Thursday, April 07, 2005

The Road Home: Day 1 in Baguio

It's hard to believe that I am actually here. I have not lived here in over 30 years, and my last visit here was 21 years ago. I have no concious memories of this place except from my last visit and from viewing photos of myself at Madeleine's age while living here. I remember the weathered exterior of the second floor, but I don't remember much about the first floor, consequently I don't have anything in memory to compare to this new space my dad had renovated last year.

The first floor now consists of a living room which runs the full length of 1/2 of the house, two bedrooms at opposite corners of the living room, three sets of bathrooms to accomodate guests, and a large kitchen which is about 1/2 the length of the house.


Michael at our front door Originally uploaded by Allan & Cheryl.

This is the front door to our house. Dad relocated it to the first floor, at street level, instead of the old entrance which was up the stairs to the 2nd floor.

The floors are finished concrete. The walls are plaster over hollow concrete blocks. The windows are individual panes of glass set in ornate iron frames which in turn are set in the concrete block walls. The interior doors are wood hollow core construction set in wooden door jambs (sashes?). The external doors are solid wood construction set in wooden jambs with transoms. It's very simple construction with wood only used in specific applications - mostly decorative.

There is so little wood here. The forests and jungles are long gone. It may be hard for you to imagine given how much of our construction in North America is dependent on wood. Only our foundations and large scale construction projects depend on concrete. Otherwise, we take it for granted that one can go down to the Home Depot and pick up some 2x4's for framing in a new wall.


My father's parents
Originally uploaded by Allan & Cheryl.

This is their portrait here in the family house of the two of them when they were young. I couldn't take it head on because of the glare. I will be adding a photo of our family to this wall and encourage other family members to send theirs to put up here in the house.

(Cheryl's note - you'll notice I'm just blogging any photos Allan uploads to flicker to the blog so they don't get lost in my mass uploading. Also C&P-ing any e-mails he sends to the blog)

Michael seems to have recovered from our long, long journey. He didn't nap this morning, but has managed to maintain a high energy level anyway. He is excited, curious, and a little afraid at the same time. He has already figured out the layout of the house, having poked into most of it's corners like a busy puppy.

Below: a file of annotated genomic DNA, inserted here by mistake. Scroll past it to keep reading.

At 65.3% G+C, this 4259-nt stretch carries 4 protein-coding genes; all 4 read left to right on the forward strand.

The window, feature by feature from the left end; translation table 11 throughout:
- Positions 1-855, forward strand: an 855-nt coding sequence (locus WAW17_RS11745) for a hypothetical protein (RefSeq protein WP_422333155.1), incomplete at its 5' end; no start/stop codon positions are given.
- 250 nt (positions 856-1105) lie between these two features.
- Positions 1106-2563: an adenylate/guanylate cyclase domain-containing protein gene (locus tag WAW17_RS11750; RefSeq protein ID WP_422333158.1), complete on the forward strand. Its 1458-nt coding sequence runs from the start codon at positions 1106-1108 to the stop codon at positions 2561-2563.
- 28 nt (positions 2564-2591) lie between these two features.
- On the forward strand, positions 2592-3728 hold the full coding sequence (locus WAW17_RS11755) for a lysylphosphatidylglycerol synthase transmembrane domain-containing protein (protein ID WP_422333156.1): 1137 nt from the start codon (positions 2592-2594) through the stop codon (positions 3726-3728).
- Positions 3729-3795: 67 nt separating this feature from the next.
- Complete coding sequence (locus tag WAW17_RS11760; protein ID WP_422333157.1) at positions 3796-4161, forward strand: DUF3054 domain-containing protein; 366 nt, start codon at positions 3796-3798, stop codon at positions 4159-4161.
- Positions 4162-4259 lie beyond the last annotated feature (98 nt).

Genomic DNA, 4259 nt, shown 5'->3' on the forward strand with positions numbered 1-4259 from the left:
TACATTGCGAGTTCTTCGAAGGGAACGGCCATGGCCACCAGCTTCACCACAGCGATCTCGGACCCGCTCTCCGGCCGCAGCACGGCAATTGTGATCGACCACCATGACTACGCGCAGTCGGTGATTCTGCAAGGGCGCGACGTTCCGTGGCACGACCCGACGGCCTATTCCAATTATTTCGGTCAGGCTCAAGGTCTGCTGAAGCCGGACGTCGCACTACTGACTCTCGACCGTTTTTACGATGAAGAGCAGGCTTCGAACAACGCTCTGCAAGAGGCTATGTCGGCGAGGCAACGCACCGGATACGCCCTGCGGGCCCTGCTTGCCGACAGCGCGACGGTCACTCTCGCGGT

We arrived at 6 this morning just as the neighbourhood roosters started to crow the first light. It seems that every other garden here has some chickens and a cock or two. It is late afternoon now as I write and they are still crowing. No doubt in a few days I will no longer conciously register them on the soundscape around me, but for now they are a continual punctuation to every passing minute.

Each house seems to have a dog or two as well. They are mostly friendly once they get to know you, but their primary purpose is one of security. They let everyone know if there is a stranger passing by.

We had some hot tea for breakfast and some sweetbread sliced by my cousin Elisabeth. She is the daughter of one of my first cousins and therefore my 'niece', according to local custom. Auntie Felipa says she has just finished Grade 6, so they are quite proud of her. I don't know if that is how you spell her name. To my ears she seems to pronounce it as 'Lisbeth.

After breakfast I tried to call home from here, but the phone here in the house only has local service. We can't call internationally from here - even with operator assistance. So we decided to venture out and find a phone where I could make an overseas call. We walked out to the entrance of the compound and waved a passing taxi.

I'm not going into that experience right now except to say that I'm glad we don't have to drive around here. The drivers here are not insane. It's more a case of the rules of the road here are not to be found in any handbook known to man.

We did manage to find a small shop with telephones and an attendant who set up our call and took our pesos when we were done. I wanted to buy a pre-paid internet card at the same time, but that part of the shop was not yet open.

We came back to the house and then I napped until noon.


Electrical Nightmare
Originally uploaded by Allan & Cheryl.

If you thought it was tough to get internet access where you live, this is another thing entirely. I am glad I am not a telco engineer having to work on this rat's nest.

I want to keep writing, but it's just too overwhelming right now. There's too much still to process. I will now see if I can use the pre-paid internet card that I bought this afternoon in the market. It's 5 hours of service here in Baguio for P100 - or about $2.50 CAD.

1 comment:

cousin Maureen in NY said...

our gandparents' picture - lola Kangi and lolo Edwin reminds me happy memories in Buwat, Tibangdal and Guisad. My mother- Jane -was their first child.